‘Chanfadh m’anam de shíor de chlaochlaithe’ (‘My soul would eternally sing of changes’) - so says Ovid as rendered into Irish by poet Caitríona Ní Chléirchín in Leabhar na nAthruithe, in which IMRAM and Poetry Ireland broadcast five short films based on stories from Metamorphoses.

‘It has been a year of dramatic change and the challenges that come with that change’, says festival director Liam Carson, ‘not least of how best to deal with the challenge of staging events in the middle of a pandemic’. IMRAM has decided to invest in producing high-quality films. ‘Originally, we’d planned to stage our Ovid show in glass houses in the Botanic Gardens, but it has now been shaped anew as a shadow puppet show with visuals and music, recorded and filmed live in Smock Alley Theatre.’

‘For many Irish speakers, a visit to the Gaeltacht is an important part of the year’s calendar, a voyage made difficult in lockdown. So we’ve decided to bring the Gaeltacht into people’s living rooms’, says Carson.  The Dánta Duibhneacha films celebrate the poetry and music of Corca Dhuibhne in performances recorded in the beautiful stone chapel of An Díseart, with its famed Harry Clarke stained glass windows. Cathal Póirtéir introduces musicians such as accordion player Breanndán Ó Beaglaioch (Brendan Begley) and singers Muireann Nic Amhlaoibh and Éilís Ní Chinnéide. The poets include Bríd Ní Mhóráin and Peadar Ó hUallaigh (winner of the 2010 Rupert and Eithne Strong award for his début collection Tír Tairngre).

The literature of the Gaeltacht is also at the heart ofMo Bhagáiste, a filmed version of a bilingual drama by Pól Ó Gallachóir based on Seosamh Mac Grianna’s seminal autiobiographical novel Mo Bhealach Féin. This is produced in association with the Museum of Literature Ireland, as is What way…what road?, a special podcast talk on the life and work of Mac Grianna by Mícheál Ó hAodha who has recently translated Mo Bhealach Féin into English as This Road of Mine, just published by Lilliput Press.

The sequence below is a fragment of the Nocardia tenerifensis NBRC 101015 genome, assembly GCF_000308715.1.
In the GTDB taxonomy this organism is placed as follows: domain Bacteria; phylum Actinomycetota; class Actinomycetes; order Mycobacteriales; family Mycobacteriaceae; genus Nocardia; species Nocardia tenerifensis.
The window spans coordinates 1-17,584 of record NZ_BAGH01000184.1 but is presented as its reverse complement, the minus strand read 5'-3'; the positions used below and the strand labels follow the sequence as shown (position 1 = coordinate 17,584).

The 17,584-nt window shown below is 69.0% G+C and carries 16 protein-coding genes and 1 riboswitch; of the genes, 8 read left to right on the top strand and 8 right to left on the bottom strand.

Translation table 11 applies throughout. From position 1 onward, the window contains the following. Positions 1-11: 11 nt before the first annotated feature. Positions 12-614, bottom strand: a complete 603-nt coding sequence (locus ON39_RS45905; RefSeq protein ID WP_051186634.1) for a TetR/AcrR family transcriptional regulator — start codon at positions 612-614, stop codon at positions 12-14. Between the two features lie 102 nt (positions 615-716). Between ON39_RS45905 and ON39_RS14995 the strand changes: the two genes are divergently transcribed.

Trees and alphabets are at the heart of two themed poetry films. In The Gaelic Garden of The Dead, MacGillivray - the Highland name of the extraordinary poet, artist and singer Kirsten Norrie  - takes us on a voyage into folklore in Scottish Gaelic culture. This  film features MacGillivray reciting poetry in English and songs in Scottish Gaelic to musical backdrops composed and performed by Seán Mac Erlaine. Richard Berengarten’s poem Crann (Tree) is a symphonic hymn to a tree in all its aspects, drawing on its central place in the world's mythology and religion. Composer Nick Roth has created a new setting of Gabriel Rosenstock’s Irish translation of the text as a choral work for three voices, filmed in outdoor locations throughout Ireland. Crann will bring IMRAM’s online festival to a hopeful finale, a healing poem for us in a year of grief – ‘crann an ghrá, crann an chirt, bogha ceatha daonna, faoi bhláth’ (‘tree of love, tree of justice, rainbow tree, blossoming’).

Other IMRAM 2020 events include filmed versions of Rainer Maria Rilke’s Duino Elegies as translated into Irish by Máire Mhac an tSaoi; and interviews with poets Nuala Ní Dhomhnaill and Biddy Jenkison.

IMRAM Irish Language Festival runs online from Thursday 10 to Monday 21 December. Full programme details can be found at


Liam Carson, Director, IMRAM

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